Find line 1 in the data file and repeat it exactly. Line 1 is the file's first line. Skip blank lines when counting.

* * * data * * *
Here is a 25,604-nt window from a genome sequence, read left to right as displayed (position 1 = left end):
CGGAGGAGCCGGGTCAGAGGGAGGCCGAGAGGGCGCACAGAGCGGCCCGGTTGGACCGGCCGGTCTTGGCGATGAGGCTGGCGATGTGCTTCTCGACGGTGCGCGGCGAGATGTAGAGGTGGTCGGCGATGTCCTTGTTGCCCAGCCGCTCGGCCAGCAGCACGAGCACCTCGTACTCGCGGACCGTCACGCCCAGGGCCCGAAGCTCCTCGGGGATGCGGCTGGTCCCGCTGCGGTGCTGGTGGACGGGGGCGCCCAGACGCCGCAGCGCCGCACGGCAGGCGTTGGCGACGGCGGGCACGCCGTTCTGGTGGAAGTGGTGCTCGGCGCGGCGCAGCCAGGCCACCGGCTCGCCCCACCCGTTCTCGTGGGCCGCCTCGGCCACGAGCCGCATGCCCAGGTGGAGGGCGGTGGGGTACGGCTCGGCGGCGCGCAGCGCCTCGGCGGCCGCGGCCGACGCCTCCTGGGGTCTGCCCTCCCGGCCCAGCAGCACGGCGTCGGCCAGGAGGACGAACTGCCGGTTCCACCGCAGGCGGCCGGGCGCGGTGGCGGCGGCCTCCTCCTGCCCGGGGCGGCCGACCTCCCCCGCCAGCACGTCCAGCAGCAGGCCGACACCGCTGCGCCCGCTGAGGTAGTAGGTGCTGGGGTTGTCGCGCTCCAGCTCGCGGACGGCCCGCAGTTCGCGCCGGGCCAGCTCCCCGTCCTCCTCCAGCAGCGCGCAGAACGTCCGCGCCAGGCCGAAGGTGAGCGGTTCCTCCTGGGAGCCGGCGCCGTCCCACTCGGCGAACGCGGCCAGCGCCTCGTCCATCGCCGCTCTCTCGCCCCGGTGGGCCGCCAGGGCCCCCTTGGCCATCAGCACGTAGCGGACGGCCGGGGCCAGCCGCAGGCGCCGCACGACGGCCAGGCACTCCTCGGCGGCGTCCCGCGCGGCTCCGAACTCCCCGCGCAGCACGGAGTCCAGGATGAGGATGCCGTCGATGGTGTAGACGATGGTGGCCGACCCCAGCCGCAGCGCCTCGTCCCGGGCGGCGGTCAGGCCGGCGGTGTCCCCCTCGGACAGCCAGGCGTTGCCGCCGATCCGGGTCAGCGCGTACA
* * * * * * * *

Here is a 25,604-nt window from a genome sequence, read left to right as displayed (position 1 = left end):